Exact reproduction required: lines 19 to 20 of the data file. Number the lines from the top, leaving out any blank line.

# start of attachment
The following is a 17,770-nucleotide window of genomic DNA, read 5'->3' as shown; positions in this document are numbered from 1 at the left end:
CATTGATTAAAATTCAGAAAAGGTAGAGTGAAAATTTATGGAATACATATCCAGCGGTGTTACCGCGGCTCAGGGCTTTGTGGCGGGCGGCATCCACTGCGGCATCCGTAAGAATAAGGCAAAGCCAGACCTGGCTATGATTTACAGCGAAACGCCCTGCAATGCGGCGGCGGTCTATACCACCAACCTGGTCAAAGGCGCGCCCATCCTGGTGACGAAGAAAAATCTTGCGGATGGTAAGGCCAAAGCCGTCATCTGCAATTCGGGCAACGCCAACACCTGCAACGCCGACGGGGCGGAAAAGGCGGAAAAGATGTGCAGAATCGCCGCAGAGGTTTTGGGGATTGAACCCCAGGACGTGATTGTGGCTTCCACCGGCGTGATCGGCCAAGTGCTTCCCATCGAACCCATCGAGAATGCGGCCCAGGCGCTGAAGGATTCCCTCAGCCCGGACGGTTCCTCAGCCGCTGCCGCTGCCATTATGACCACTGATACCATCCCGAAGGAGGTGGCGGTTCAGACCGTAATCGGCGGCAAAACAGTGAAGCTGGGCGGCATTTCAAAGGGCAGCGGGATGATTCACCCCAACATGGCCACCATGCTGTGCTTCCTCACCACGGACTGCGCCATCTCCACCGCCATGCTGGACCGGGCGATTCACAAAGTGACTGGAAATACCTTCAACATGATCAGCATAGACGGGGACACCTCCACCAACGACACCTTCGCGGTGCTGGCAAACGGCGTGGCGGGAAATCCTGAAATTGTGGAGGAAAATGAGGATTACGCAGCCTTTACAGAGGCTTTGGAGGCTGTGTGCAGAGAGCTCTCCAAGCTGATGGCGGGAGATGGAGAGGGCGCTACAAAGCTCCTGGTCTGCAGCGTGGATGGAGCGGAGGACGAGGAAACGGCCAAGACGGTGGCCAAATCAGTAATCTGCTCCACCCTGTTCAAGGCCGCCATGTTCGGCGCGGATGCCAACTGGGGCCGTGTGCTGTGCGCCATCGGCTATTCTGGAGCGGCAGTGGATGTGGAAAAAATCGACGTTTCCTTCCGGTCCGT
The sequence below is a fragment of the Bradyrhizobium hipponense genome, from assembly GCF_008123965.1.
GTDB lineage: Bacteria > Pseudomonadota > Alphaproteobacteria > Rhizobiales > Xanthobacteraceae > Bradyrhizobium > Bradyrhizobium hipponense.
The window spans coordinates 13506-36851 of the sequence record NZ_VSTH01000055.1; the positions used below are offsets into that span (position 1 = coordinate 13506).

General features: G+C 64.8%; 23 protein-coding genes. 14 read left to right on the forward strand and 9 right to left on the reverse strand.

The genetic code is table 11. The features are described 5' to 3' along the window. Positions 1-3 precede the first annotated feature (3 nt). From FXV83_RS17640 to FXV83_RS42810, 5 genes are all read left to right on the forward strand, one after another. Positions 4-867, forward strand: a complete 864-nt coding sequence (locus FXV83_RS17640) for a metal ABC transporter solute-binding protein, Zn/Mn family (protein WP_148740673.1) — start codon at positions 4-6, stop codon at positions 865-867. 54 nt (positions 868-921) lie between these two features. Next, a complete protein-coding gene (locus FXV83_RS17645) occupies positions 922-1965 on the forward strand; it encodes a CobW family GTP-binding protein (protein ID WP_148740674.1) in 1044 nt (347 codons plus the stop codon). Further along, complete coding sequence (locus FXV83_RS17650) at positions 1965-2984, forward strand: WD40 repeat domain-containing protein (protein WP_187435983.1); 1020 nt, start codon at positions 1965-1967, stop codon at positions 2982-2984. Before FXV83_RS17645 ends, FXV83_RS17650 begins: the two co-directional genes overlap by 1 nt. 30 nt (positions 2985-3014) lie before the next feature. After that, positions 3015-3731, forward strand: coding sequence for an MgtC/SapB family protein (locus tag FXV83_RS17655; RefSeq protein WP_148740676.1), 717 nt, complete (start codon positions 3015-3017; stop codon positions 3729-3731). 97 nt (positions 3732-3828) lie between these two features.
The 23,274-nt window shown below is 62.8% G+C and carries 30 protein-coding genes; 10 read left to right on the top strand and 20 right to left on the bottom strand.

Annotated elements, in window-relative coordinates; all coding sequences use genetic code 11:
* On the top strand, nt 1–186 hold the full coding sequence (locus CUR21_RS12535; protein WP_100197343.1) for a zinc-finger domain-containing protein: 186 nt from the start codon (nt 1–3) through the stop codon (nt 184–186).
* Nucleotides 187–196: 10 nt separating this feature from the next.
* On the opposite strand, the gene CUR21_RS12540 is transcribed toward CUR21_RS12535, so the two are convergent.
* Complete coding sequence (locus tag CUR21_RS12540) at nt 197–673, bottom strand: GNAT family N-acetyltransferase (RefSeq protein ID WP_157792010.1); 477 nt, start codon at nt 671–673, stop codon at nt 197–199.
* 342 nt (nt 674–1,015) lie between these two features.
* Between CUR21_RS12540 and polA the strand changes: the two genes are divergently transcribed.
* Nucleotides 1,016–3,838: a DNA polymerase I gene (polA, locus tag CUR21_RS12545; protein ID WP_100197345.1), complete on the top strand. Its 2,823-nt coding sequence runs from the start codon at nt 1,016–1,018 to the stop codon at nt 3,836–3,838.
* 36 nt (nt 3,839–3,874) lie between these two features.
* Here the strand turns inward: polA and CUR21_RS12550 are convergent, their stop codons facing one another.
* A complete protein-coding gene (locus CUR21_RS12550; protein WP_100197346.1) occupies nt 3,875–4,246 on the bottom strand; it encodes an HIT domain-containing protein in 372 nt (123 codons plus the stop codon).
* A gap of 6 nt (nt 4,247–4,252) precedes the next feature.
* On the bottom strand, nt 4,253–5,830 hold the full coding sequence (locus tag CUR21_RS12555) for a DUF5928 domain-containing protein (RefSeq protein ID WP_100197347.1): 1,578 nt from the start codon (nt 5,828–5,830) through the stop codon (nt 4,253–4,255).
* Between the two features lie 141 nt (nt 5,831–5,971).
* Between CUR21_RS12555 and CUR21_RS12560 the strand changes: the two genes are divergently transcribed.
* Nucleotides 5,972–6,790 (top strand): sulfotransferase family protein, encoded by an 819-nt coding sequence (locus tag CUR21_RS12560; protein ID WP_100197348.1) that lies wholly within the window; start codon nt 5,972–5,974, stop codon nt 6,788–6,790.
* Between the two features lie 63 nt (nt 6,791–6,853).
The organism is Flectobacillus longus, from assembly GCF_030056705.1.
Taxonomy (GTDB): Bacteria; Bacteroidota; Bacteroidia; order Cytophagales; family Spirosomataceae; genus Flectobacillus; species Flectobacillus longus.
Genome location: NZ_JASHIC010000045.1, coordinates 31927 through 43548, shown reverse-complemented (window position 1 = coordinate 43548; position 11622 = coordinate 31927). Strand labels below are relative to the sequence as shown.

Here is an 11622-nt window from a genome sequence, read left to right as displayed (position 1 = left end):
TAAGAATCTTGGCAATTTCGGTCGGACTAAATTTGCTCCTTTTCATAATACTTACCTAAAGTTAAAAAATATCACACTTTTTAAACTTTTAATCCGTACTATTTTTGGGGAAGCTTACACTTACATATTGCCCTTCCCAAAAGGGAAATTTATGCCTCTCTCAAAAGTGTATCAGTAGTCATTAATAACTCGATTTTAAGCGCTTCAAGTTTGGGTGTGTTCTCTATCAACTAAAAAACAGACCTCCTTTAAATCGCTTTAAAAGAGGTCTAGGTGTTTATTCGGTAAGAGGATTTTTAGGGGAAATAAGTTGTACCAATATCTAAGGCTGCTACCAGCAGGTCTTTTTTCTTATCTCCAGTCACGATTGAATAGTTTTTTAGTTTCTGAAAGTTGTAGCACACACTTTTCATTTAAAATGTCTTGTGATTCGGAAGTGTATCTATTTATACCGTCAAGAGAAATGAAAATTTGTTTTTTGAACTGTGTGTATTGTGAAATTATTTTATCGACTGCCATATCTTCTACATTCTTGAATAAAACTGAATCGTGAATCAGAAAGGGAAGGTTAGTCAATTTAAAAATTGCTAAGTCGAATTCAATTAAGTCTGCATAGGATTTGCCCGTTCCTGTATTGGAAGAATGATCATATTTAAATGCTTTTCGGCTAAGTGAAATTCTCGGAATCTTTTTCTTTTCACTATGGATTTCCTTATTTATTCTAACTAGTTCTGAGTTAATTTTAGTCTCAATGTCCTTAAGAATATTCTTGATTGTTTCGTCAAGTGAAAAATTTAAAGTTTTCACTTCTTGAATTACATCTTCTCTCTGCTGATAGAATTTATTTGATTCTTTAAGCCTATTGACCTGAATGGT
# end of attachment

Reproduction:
* A complete protein-coding gene (locus CUR21_RS12550; protein WP_100197346.1) occupies nt 3,875–4,246 on the bottom strand; it encodes an HIT domain-containing protein in 372 nt (123 codons plus the stop codon).
* A gap of 6 nt (nt 4,247–4,252) precedes the next feature.